Recovery Redefined

I’ve written elsewhere that you can use your pain as the catalyst for figuring out your life’s purpose.

In one section of a chapter in Working Assets I talk about opting to have a purpose-driven life.

People who exert their time energy and labor on “Keeping Up with the Joneses” are less happy. They go into debt buying things that make them appear rich.

In the Andrew Hallam book Balance: How to Invest and Spend for Happiness, Health, and Wealth he talks about the four quadrants of success:

Having enough money.

Maintaining strong relationships (with yourself and with others).

Maximizing your physical and emotional health.

Living with a sense of purpose.

It’s living with a sense of purpose that is key to flourishing in recovery.

I recommend you buy Balance to have on hand. It’s one of the great personal finance books.

Whether a person can hold a full-time job or not the difference is in doing things that give you joy every day.

One person might bake a cake. Another person might ride a skateboard.

I’ve come to redefine recovery not as only possible when a person returns to having a normal life.

Hello–I worked in corporate insurance offices in the 1990s and wasn’t thriving. Even though I technically recovered.

My purpose as I see it that gets me going is to advance my vision of recovery in two ways:

From whatever illness or distress or trauma is in a person’s life. In whatever guise recovery comes to them as.

Healing is possible and there’s hope for healing.

I’m fond of using the skateboarding analogy as a recovery lifestyle that could suit a person.

In Working Assets I also make the case for doing volunteer work when you can’t work at paid employment.

In my view we must expand the definition of what constitutes recovery.

If you ask me the four quadrants of success should be achievable for everyone regardless of what we’re in recovery from.

This is because It’s Not About the Money. It’s Not About Acquiring Material Things.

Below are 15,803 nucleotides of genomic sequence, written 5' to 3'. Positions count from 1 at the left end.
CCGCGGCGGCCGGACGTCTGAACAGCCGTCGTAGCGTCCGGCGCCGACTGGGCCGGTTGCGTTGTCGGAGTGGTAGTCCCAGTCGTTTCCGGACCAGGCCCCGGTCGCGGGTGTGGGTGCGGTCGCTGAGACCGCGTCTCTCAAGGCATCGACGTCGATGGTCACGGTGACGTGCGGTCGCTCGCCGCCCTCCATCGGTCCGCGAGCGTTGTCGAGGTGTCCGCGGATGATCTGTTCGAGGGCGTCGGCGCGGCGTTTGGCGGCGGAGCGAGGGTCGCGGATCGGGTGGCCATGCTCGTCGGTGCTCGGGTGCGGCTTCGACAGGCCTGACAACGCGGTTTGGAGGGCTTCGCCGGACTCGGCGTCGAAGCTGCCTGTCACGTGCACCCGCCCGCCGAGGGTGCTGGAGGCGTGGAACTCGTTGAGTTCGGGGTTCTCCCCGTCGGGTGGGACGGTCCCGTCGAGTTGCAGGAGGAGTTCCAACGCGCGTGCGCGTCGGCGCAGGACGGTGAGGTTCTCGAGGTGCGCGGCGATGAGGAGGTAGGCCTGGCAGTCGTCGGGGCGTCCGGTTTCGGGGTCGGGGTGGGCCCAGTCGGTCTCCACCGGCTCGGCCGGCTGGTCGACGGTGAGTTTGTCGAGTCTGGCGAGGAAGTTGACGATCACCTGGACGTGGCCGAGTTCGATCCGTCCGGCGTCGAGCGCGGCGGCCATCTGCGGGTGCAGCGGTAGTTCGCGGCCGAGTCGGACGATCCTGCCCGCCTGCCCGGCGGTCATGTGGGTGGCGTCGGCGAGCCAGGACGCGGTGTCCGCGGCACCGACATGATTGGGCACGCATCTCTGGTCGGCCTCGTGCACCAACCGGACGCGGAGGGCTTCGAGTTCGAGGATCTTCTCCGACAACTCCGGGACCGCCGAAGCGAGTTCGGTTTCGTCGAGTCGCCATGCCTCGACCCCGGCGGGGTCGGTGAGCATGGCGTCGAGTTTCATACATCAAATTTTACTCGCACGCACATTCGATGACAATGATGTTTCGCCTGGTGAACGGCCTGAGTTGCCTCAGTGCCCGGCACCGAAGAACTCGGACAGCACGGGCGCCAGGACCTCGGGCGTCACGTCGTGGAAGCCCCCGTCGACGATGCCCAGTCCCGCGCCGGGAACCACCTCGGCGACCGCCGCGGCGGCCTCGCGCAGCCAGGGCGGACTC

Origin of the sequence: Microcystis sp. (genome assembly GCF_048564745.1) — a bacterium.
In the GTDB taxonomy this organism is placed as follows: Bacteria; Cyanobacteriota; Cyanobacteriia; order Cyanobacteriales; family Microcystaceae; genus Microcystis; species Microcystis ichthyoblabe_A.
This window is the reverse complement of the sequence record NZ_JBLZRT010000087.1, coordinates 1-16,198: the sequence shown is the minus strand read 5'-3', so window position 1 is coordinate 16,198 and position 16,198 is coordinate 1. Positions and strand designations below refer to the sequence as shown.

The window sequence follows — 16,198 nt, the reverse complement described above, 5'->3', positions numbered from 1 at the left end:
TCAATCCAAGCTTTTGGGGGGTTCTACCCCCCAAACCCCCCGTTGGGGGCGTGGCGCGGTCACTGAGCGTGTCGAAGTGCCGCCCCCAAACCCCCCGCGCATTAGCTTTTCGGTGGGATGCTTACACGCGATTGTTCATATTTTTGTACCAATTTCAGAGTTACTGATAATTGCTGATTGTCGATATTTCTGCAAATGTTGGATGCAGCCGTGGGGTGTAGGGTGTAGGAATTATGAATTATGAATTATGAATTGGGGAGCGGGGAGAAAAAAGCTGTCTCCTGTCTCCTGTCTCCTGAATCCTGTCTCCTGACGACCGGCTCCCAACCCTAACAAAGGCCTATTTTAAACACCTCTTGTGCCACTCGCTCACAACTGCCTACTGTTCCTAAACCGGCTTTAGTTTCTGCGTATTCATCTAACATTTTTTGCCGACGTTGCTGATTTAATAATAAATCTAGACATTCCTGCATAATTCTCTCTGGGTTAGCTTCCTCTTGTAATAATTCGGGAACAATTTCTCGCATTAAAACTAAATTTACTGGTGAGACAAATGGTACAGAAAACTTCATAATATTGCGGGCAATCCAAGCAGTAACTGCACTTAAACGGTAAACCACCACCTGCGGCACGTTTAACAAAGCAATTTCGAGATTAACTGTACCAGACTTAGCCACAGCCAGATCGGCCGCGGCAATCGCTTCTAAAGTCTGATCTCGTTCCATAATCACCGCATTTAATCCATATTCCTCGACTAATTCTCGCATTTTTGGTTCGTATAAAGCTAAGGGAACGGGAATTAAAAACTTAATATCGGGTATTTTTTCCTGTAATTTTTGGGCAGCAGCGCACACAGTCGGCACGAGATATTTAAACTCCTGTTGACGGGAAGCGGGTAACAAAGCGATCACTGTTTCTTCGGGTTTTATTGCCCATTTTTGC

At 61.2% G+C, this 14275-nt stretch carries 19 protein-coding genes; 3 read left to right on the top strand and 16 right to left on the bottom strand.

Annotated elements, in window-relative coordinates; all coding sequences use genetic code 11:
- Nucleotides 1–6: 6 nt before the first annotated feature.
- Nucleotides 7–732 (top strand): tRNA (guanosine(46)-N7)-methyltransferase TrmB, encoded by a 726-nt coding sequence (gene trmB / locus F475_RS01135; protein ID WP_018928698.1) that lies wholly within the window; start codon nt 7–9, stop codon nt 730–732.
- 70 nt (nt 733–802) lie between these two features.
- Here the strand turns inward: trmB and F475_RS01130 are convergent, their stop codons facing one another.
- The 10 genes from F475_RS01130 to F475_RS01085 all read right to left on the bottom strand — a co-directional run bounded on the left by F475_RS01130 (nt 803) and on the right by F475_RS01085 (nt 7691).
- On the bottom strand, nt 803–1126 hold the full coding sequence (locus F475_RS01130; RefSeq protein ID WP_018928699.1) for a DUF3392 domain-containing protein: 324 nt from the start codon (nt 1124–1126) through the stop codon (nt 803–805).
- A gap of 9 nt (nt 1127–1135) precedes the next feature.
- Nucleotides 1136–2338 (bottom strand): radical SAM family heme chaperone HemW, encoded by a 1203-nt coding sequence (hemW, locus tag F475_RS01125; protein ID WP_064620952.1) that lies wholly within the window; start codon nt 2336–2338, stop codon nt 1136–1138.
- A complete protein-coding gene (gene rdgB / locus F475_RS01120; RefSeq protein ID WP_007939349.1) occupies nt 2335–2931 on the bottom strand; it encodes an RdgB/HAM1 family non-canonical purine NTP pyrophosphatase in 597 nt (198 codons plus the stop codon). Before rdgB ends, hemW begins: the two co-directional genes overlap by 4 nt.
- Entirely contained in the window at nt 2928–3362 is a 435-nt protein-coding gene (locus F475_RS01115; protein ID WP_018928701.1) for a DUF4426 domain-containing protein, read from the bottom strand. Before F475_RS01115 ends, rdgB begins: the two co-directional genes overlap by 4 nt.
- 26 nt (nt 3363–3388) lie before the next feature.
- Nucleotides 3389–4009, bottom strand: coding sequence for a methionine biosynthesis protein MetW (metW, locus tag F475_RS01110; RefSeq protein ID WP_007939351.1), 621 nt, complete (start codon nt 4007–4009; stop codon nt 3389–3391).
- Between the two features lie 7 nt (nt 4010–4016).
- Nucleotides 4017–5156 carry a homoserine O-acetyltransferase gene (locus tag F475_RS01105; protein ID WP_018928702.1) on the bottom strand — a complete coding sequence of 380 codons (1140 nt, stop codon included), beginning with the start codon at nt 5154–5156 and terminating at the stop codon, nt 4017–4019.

Plain and simple recovery is about finding what gives us joy and going and doing that.

On and off the job.

Finding the job that is the right fit can enable a person to recover.

Pandemic Life Lessons

Showing up to a job through the pandemic has taught me life lessons about the nature of work.

Sadly emotional labor is often relegated to women. Working in a “pink ghetto” you’re often not paid what you’re worth.

What I’ve learned is that starting to fund a retirement account as early as possible–ideally by the time you turn 25–is the difference.

This is the difference between retiring when you’re 65 with a wad or cash. Or having to wait tables when you should be winding down all paid work.

The goal should be to be able to retire by the time you’re 65. The current age to take your SSA retirement benefit checks is 67. Signing up at 62 for this monthly check you will receive a reduced SSA income.

Watch out for a cheery letter from the CEO or President or Executive Director praising you for your hard work and dedication at the job through the pandemic.

Where is the hardship pay you might ask when you read this flowery email?

Part of being tied to our jobs is the result of engaging in consumer culture. Books have been written about this extensively.

While I don’t drink tea I intend to heat up hot chocolate in the winter.

Little things can perk us up and give us pep when we come home from the daily grind.